This silent film about silent films will be sure to make enough noise to garner some trophies come awards season.
Dir. Michel Hazanavicius
2011 | USA/France | Comedy/Drama/Romance | 100 mins | 1.33:1 | English & French
PG (passed clean) for a disturbing image and a crude gesture
Cast: Jean Dujardin, Berenice Bejo, John Goodman
Plot: An egomaniacal film star develops a relationship with a young dancer against the backdrop of Hollywood’s silent era.
Awards: Won Best Actor & Nom. for Palme d’Or (Cannes); Won 5 Oscars – Best Picture, Best Director, Best Lead Actor, Best Costume Design, Best Original Score; Nom. for 5 Oscars – Best Supporting Actress, Best Original Screenplay, Best Cinematography, Best Film Editing, Best Art Direction.
International Sales: Wild Bunch
Subject Matter: Moderate
Narrative Style: Slightly Complex
Audience Type: Slightly Mainstream
Viewed: In Theatres
First Published: 23 Nov 2011
Will The Artist be overlooked by the Oscars? If it does, it would be tragic. Because this little gem of a film is quite simply breathtaking, and is deserving of a spot in any annual Top Ten lists, including mine, of which a place is already guaranteed.
Yes, this is how great this film is. Written and directed by Michel Hazanavicius, The Artist was brought to the limelight after being awarded Best Actor at Cannes, where it officially competed in the Palme d’Or category and premiered, I believe, to thundering applause.
Of course, in an early scene in The Artist, when a popular film starring George Valentin ends, you won’t hear the thundering applause; you can only see. The saying goes that seeing is believing, but by the time the final credits of The Artist roll, seeing is convincing.
That feeling of being convinced that in this day and age of 3-D and sound effects wonder, a silent black-and-white film can still thrive and gather acclaim is remarkably satisfying, not only from a historical-cinematic standpoint, but also from a political-economic one. After all, stripped to its very core, great filmmaking is, and has always been, about telling a good story.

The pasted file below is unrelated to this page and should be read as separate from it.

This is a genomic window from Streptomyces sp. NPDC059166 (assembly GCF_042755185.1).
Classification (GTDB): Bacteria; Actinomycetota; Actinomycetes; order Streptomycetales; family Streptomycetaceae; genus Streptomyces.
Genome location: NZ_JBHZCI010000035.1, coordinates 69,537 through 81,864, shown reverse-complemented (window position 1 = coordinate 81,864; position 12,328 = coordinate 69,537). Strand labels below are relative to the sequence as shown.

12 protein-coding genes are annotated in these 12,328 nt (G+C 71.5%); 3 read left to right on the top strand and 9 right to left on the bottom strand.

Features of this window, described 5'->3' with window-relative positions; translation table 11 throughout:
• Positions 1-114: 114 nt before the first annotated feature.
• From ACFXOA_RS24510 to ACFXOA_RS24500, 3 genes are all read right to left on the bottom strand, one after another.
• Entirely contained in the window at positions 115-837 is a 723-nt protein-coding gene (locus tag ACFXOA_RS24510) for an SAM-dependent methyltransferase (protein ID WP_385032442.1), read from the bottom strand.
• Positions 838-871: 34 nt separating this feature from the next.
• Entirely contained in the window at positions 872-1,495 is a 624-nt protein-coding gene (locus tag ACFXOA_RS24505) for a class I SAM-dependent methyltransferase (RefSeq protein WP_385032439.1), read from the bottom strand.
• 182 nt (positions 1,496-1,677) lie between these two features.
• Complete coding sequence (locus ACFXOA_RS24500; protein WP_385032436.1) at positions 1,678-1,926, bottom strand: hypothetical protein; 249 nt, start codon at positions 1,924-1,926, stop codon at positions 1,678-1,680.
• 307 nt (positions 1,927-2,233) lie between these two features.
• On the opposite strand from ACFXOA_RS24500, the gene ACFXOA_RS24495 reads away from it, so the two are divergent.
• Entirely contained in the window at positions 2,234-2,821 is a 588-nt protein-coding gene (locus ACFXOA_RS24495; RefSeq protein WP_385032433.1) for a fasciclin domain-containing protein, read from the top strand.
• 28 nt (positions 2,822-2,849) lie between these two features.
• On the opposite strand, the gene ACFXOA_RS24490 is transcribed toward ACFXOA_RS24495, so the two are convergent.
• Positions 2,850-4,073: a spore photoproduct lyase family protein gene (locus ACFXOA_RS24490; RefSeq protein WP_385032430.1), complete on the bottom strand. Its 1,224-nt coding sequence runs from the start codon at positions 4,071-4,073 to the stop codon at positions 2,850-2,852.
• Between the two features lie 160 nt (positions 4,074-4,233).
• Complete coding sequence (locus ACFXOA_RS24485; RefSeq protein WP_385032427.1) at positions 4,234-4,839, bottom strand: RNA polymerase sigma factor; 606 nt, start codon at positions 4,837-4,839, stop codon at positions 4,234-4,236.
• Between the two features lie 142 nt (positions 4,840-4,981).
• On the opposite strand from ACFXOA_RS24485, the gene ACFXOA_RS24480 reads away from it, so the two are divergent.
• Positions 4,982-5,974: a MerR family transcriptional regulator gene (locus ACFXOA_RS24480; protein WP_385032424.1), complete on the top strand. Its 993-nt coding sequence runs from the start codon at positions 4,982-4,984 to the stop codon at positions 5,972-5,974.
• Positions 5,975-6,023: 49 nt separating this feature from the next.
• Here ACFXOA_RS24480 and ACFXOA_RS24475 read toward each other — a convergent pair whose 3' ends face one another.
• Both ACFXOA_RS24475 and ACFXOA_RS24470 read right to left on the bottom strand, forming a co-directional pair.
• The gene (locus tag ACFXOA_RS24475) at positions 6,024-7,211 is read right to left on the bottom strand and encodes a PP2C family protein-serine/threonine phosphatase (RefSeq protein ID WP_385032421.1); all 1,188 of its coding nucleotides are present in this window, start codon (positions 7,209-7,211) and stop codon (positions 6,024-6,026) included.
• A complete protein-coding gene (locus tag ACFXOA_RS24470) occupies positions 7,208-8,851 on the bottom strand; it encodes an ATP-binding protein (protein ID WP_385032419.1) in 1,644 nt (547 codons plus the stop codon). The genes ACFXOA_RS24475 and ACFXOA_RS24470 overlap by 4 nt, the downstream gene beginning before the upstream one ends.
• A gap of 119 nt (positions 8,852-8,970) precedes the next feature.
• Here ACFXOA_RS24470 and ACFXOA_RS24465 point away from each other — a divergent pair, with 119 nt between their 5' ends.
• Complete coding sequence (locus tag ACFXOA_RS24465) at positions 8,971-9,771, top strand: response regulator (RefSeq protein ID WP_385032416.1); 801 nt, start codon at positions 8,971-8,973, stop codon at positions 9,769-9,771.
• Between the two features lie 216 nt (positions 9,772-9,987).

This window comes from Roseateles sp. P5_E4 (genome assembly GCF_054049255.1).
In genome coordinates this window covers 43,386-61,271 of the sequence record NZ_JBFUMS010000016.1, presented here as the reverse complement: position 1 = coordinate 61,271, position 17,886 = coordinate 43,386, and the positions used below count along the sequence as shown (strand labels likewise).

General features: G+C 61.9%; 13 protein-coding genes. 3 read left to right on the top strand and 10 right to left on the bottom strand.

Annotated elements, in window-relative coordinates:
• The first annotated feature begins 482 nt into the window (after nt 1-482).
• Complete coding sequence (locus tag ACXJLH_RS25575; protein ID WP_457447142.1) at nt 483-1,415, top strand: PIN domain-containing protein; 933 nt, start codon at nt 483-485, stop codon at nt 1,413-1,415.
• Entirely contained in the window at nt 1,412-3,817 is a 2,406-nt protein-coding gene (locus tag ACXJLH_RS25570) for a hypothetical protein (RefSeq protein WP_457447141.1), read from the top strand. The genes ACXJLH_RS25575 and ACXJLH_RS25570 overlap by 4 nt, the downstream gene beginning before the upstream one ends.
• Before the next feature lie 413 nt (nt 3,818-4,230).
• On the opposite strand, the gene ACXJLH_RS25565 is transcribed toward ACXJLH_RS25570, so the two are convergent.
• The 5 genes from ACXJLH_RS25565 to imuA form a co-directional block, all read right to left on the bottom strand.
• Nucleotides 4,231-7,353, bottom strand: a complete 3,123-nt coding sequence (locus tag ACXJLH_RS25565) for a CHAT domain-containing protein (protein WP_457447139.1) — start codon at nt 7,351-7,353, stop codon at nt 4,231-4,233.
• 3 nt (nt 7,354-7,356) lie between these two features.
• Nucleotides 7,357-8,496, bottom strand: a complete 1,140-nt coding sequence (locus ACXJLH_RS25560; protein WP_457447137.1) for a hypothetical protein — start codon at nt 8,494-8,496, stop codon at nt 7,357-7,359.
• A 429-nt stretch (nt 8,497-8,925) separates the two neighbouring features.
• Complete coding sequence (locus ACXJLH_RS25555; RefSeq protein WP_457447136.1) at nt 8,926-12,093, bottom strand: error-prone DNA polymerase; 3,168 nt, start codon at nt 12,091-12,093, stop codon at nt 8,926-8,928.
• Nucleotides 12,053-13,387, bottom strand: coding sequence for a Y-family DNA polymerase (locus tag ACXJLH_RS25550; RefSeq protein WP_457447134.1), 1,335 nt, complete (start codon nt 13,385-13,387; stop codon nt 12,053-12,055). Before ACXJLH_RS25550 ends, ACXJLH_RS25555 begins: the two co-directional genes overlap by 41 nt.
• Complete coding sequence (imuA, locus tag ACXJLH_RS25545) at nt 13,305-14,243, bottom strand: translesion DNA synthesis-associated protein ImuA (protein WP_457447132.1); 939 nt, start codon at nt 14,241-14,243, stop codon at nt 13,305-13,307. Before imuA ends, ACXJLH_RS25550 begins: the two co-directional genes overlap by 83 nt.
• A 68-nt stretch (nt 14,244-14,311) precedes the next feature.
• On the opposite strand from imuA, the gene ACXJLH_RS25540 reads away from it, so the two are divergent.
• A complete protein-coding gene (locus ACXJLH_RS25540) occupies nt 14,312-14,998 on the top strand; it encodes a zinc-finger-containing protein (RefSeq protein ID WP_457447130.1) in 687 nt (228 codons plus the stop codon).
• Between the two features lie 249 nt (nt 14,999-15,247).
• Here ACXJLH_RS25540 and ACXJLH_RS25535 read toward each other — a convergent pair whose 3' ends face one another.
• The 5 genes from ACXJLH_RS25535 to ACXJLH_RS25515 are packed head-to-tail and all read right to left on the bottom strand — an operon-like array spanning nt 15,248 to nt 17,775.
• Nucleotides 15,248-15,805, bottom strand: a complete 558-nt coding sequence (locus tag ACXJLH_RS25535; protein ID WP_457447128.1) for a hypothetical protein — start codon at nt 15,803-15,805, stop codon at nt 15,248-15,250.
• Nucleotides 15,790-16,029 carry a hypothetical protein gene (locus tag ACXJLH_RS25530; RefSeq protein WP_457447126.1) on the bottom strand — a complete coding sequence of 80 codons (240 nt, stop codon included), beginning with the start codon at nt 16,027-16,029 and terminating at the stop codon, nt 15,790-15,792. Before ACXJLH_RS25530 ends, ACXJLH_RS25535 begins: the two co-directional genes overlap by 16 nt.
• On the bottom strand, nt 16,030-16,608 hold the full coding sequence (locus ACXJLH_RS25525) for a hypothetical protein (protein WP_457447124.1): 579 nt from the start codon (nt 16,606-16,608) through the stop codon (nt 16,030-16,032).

Set in the late 1920s, George (Jean Dujardin) is a highly-adored silent film actor who begins to fade away when the revolutionary introduction of sound in films strongly ruffled the feathery dynamics of Hollywood filmmaking in the early 1930s. George refuses to change because of his pride and suffers accordingly.
“If only he could talk.”
On the other hand, Peppy Miller (Berenice Bejo) becomes a rising star and screen beauty after starring in a series of popular ‘talkies’. Peppy who meets George early on in the first act feels sympathy for her acquaintance and becomes worried when the latter starts to make headlines for the wrong reason.
Well, the story may be far from radical, but its conventionality suits the simplicity of a silent film. The original score by Ludovic Bource (surely an Oscar nomination for him?) brilliantly sets the mood, and more importantly, the pace of the film. The Artist moves quickly, always confident in finding the rhythmic flow of the narrative.
It reminds me of Chomet’s The Illusionist (2010), an incredible animated film with almost no dialogue. There are key similarities: A lead character who plays “an artist” struggling to find an audience for his craft, the exquisite use of music as the primary source of emotion creation, and the extraordinary focus on facial expressions as in the true spirit of silent cinema.
For those who are ignorant of film history, The Artist gives us an appreciable glimpse of the distant past.Those were the days…when Hollywood productions were glamorous affairs…when stars could play the film director like a puppet (nowadays we have things like Michael Bay firing Megan Fox)… when getting a ticket for a highly-anticipated film means queuing up for hours.
The Artist brings to life the hypnotic power of silent cinema. At the same time, director Hazanavicius injects fresh creativity by toying with the film’s sound design, and in one excellent extended sequence, he uses the mournful “Scene d’Amour” music by Bernard Hermann from Vertigo (1958) to stirring effect.